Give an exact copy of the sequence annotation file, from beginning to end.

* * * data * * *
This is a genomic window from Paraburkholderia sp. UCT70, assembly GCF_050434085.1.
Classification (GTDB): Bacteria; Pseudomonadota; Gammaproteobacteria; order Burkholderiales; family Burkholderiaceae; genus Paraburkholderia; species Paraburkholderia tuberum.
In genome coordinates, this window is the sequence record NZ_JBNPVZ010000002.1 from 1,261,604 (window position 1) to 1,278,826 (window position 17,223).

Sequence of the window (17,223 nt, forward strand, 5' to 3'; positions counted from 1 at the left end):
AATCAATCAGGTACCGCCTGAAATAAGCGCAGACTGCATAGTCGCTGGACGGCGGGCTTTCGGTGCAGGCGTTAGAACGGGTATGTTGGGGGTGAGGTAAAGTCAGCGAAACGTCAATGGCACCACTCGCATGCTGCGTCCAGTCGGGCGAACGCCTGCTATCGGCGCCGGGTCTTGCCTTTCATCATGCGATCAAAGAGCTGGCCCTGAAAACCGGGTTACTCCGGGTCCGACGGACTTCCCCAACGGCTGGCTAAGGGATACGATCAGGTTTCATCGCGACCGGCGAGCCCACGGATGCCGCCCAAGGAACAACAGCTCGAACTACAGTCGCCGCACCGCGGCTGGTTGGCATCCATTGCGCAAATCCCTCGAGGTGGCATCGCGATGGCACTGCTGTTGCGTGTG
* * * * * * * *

This is a genomic window from Paraburkholderia sp. UCT70, assembly GCF_050434085.1.
Classification (GTDB): Bacteria; Pseudomonadota; Gammaproteobacteria; order Burkholderiales; family Burkholderiaceae; genus Paraburkholderia; species Paraburkholderia tuberum.
In genome coordinates, this window is the sequence record NZ_JBNPVZ010000002.1 from 1,261,604 (window position 1) to 1,278,826 (window position 17,223).

Sequence of the window (17,223 nt, forward strand, 5' to 3'; positions counted from 1 at the left end):
AATCAATCAGGTACCGCCTGAAATAAGCGCAGACTGCATAGTCGCTGGACGGCGGGCTTTCGGTGCAGGCGTTAGAACGGGTATGTTGGGGGTGAGGTAAAGTCAGCGAAACGTCAATGGCACCACTCGCATGCTGCGTCCAGTCGGGCGAACGCCTGCTATCGGCGCCGGGTCTTGCCTTTCATCATGCGATCAAAGAGCTGGCCCTGAAAACCGGGTTACTCCGGGTCCGACGGACTTCCCCAACGGCTGGCTAAGGGATACGATCAGGTTTCATCGCGACCGGCGAGCCCACGGATGCCGCCCAAGGAACAACAGCTCGAACTACAGTCGCCGCACCGCGGCTGGTTGGCATCCATTGCGCAAATCCCTCGAGGTGGCATCGCGATGGCACTGCTGTTGCGTGTG